There are several possible means for determining each SCM baseline perspective transform. We will consider two possible means here. First, consider the case of an embodiment of the present invention which allows only 2D quadrilateral SCM's. Any baseline embedded model that corresponds to a 2D quadrilateral SCM can be represented by a 2D quadrilateral. Thus, transforming a 2D quadrilateral SCM to the baseline view is reduced to the problem of finding a mapping from the 2D quadrilateral SCM to the 2D quadrilateral baseline embedded model. Such a mapping is defined by Heckbert in his Master's thesis “Fundamentals of Texture Mapping and Image Warping”. Heckbert defines a set of equations that maps any 2D quadrilateral to any other 2D quadrilateral by using a 2D projective mapping; i.e., a 3×3 matrix. In order to compute this mapping, we solve the following set of equations, taken directly from Heckbert's paper:
where [ui, vi] are the coordinates of the 2D quadrilateral SCM, and [xi, yi] are the coordinates of the 2D quadrilateral baseline embedded model.
This mapping is our baseline perspective transform. We apply that baseline perspective transform in real-time by transforming homogeneous vectors representing all points within the SCM by the 3×3 matrix, then dividing through by the homogenous coordinate to get the resulting 2D position within the baseline image space, as follows:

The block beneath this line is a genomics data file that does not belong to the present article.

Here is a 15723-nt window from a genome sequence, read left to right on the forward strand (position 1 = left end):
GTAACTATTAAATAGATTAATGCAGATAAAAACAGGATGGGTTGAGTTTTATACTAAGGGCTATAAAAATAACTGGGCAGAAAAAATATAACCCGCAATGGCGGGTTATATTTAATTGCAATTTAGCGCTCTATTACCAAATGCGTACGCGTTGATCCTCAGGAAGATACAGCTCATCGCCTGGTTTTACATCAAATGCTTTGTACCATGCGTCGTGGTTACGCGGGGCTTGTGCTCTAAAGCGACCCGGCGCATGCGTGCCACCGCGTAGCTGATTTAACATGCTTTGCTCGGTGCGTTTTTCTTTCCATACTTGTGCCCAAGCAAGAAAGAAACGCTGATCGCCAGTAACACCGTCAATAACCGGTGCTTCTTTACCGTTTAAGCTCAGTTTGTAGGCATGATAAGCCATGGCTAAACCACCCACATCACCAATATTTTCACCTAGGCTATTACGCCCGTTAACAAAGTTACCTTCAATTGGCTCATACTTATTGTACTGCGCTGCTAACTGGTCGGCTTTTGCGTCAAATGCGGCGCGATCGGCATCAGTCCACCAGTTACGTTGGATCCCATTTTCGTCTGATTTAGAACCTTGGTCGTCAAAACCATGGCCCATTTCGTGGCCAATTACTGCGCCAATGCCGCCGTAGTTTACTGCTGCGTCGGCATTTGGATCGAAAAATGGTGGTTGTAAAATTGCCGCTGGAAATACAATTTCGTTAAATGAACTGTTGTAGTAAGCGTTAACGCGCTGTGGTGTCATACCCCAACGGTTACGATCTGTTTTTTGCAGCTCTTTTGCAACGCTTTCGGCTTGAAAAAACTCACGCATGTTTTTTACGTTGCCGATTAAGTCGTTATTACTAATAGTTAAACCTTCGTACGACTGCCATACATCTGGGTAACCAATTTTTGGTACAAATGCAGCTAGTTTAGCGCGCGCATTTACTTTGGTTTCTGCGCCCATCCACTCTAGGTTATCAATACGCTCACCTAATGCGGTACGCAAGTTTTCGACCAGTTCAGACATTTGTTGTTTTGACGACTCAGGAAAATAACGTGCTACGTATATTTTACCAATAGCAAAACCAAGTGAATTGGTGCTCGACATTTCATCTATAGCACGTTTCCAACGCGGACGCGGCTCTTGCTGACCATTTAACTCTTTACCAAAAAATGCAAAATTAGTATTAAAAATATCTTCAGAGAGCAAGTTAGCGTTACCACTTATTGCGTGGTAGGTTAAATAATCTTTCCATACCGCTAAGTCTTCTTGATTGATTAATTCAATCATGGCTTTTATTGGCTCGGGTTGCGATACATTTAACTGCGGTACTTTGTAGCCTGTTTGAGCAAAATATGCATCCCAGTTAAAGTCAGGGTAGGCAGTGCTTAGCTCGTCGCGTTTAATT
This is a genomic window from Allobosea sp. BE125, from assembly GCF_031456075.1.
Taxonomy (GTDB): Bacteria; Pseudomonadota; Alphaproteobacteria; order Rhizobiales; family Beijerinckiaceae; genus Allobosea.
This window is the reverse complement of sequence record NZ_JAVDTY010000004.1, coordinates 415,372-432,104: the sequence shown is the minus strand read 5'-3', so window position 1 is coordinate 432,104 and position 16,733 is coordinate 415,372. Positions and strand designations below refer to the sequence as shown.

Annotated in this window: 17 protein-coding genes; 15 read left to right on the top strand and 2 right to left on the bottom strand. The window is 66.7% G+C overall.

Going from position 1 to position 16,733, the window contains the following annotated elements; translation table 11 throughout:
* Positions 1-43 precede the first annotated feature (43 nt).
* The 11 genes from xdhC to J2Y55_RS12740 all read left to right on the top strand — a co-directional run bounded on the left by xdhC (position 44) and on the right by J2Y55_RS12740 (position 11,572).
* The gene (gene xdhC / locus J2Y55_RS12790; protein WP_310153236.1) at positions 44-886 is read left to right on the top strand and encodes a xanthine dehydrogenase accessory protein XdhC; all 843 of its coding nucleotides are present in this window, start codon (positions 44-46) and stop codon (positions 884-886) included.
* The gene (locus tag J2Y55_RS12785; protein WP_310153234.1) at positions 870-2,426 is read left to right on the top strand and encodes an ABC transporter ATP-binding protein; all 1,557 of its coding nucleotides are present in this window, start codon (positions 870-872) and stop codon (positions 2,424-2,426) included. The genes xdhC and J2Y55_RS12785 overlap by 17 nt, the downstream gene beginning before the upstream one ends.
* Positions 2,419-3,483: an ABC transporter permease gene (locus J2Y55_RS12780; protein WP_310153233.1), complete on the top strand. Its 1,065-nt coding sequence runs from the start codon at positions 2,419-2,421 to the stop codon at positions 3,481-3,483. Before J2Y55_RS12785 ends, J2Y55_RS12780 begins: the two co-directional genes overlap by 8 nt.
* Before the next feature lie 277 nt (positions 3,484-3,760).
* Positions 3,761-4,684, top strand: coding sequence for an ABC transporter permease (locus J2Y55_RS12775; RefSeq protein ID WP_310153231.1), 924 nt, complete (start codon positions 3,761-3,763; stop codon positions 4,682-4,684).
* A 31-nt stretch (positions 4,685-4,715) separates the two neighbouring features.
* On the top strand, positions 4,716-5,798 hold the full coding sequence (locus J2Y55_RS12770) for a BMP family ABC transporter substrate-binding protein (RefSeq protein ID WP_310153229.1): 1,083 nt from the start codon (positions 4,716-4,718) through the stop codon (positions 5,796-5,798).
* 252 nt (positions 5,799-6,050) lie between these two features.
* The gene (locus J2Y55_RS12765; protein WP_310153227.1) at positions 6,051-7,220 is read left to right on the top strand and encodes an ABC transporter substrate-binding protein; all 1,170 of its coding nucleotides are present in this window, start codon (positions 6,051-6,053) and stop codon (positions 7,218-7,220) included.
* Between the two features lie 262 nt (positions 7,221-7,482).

Now, consider the case of a preferred embodiment supporting 3D SCM's. Usage of the Heckbert projective mapping may be extended. In the case of an SCM represented by a 3D polygonal mesh of quadrilaterals, the baseline perspective transform consists of a set of Heckbert projective mappings, where one mapping exists for each quadrilateral contained within the mesh. Within an embodiment where the SCM is a 3D polygonal mesh comprised of polygons which are not necessarily quadrilaterals, each polygon may be decomposed into a set of quadrilaterals. For each of these resulting quadrilaterals, a baseline perspective transformation may be computed.
Within the production phase, the constructs derived during the setup phase are now used to properly embed an AR insert into an input image sequence. Note that “production” may refer to either a live television broadcast, a post production television setting, or a studio. Furthermore, hybrid live and post-production usage is also possible. For example, AR insert usage within a video replay during a live television broadcast may be accomplished by an embodiment of the present invention. These post production and replay capabilities are accomplished by using television timecode for synchronization between archived camera sensor data and playback video generated by a digital video recorder. Note that the mechanics of the method for embedding AR inserts are independent of the source of the camera sensor data and the input image sequence. However, we will describe possible embodiments of the present invention within both post and live production settings later in this section.
The AR insert is built using a graphics frame buffer (GFB) textured onto a selected scene component model (SCM). The embedding of this GFB into an individual input image within the input image sequence, is accomplished via a six step method (refer to
These steps are executed without knowledge, consideration or computation of any three dimensional locations or dimensions in real world space, and without using image recognition of any kind. This section will describe each of these steps in detail.
2A. Selecting the SCM